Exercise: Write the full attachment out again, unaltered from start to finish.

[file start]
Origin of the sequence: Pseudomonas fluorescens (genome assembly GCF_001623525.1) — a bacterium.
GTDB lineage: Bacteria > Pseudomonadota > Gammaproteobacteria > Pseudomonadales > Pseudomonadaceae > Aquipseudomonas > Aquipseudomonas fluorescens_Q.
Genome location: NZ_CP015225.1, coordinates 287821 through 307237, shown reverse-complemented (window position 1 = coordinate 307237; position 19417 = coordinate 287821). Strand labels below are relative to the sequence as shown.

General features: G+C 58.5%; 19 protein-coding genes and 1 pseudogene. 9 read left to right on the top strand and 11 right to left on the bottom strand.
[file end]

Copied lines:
Origin of the sequence: Pseudomonas fluorescens (genome assembly GCF_001623525.1) — a bacterium.
GTDB lineage: Bacteria > Pseudomonadota > Gammaproteobacteria > Pseudomonadales > Pseudomonadaceae > Aquipseudomonas > Aquipseudomonas fluorescens_Q.
Genome location: NZ_CP015225.1, coordinates 287821 through 307237, shown reverse-complemented (window position 1 = coordinate 307237; position 19417 = coordinate 287821). Strand labels below are relative to the sequence as shown.

General features: G+C 58.5%; 19 protein-coding genes and 1 pseudogene. 9 read left to right on the top strand and 11 right to left on the bottom strand.